Rail 573: Government hides the true cost of the railways

Conventional wisdom has it that European railways receive far more subsidy than ours, and that’s why their passengers pay less and benefit from more investment in new trains and lines. In fact, the truth is far more complex and the vast increase in subsidy in the UK over the past five years means that our railways are probably receiving far more than the network in many other countries which have retained largely state ownership and control.

I say ‘probably’ because international comparisons were difficult enough to make when railways were unified and entirely state controlled, but are now virtually impossible because of hidden subsidies through, for example, the purchase of services on uneconomic routes by local and central government. The boss of Deutsche Bahn, Hartmut Mehdorn once told me at a press conference that his company receives no subsidy, which is strictly true, but the regional authorities subsidy vast numbers of services which otherwise would not be run. Such obfuscation is made for political reasons and does not make it easy to find out precisely what is happening.

Even working out a clear pattern of subsidy payments over time in the UK railway is no easy task and the Department has deliberately tried to confuse matters in the White Paper published in July. The whole thrust of the White Paper was, as it says on Page 127, to bring subsidy down ‘nearer to historic levels’ (note it does not say down to historic levels).

However, what exactly are those historic levels? Under British Rail, it was undoubtedly true that the railways were less well funded by government than in other countries. Part of this was down to efficiency. Over its near 50 year life, British Railways cut its number of employees from 650,000 to 150,000, and the business-oriented railway developed in the 1980s, with InterCity as the flagship brought in considerable extra revenue.

By the end of the 1980s, during the Lawson boom years government when rail uses soared, government support for the railway was down to around 25 – 30 per cent of BR income. However, subsidy increased greatly in the ensuing recession as passenger numbers fell and revenue remained static. Interestingly, the table in the White Paper on subsidy (Fig 12.4, p 127) starts in 1991/2, after the effects of the boom had warned off. Therefore, it is not suggested that ‘historic levels’ are the 25 per cent which British Rail was achieving after a similar period of economic growth

Government support represented 43 per cent in 1991/2 and peaked at 50 per cent the following year. Then it gets very messy – quite unnecessarily so – because receipts from privatisation sales are then lumped into the years 1995/6 and 1996/7. The figures of 15 and 29 per cent respectively for those years are therefore effectively meaningless and it is impossible to calculate whether the railway was getting more efficient in that period.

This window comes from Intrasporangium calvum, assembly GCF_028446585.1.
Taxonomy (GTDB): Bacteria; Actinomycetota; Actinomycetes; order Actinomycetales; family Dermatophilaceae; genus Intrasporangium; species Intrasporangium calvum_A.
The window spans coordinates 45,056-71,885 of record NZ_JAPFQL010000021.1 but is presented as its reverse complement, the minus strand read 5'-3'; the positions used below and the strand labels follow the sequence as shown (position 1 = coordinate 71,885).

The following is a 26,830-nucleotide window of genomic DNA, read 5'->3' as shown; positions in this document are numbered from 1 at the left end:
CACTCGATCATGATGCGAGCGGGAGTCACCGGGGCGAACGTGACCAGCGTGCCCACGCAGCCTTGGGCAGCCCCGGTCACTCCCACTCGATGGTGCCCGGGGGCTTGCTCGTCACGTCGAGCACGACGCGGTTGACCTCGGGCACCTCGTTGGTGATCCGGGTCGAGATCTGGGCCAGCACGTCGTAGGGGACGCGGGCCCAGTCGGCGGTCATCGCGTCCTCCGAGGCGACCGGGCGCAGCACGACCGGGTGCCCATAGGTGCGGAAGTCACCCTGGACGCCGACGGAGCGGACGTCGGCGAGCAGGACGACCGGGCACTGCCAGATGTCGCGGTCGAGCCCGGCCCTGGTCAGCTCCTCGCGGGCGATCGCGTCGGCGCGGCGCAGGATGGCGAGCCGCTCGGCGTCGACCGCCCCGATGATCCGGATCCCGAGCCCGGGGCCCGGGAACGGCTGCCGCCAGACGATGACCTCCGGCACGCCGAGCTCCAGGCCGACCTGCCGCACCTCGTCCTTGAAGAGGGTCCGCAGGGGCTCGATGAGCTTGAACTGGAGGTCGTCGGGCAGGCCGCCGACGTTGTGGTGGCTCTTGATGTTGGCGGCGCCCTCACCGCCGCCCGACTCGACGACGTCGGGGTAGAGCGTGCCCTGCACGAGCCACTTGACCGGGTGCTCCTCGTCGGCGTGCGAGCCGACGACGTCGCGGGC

In the subsequent early years of privatisation, with passenger revenue growing healthily enough to allow most (but by no means all) of them to stay in business despite reducing amounts of subsidy, the situation improved with support being reduced to 26 per cent by 2000/01. However, again, this figure does not provide an accurate representation of what was happening. Railtrack was funding investment through borrowing which previously would have come from the government and is now on Network Rail’s books. Moreover, the rolling stock companies lease trains which means that their capital cost is spread over their lifetimes rather than being lumped into one year which occurred under BR – a daft form of accounting for capital expenditure, which proved that the Treasury always saw the purchase of capital equipment for the railways as a cost rather than investment. The effect is to make the railways look as if they are receiving less support than before.

After 2001, the situation deteriorated as we had the Hatfield train accident which reduced passenger revenue, and led to a massive programme of – often unnecessary – work on the railway to ensure that there was no repeat. In addition, the cost of building High Speed One is lumped into the statistics making them look worse, and so in the past three years, subsidy has been around the 50 per cent mark, historically very high. Network Rail’s spending, set by the last regulator, Tom Winsor, has been very high and is only reducing slowly. Moreover, that does not show the right position because Network Rail’s borrowing is not included. That has been increasing at around £2bn per year and, will clearly never be paid back. At some stage it will be consolidated into the government’s accounts and therefore it should really count as subsidy.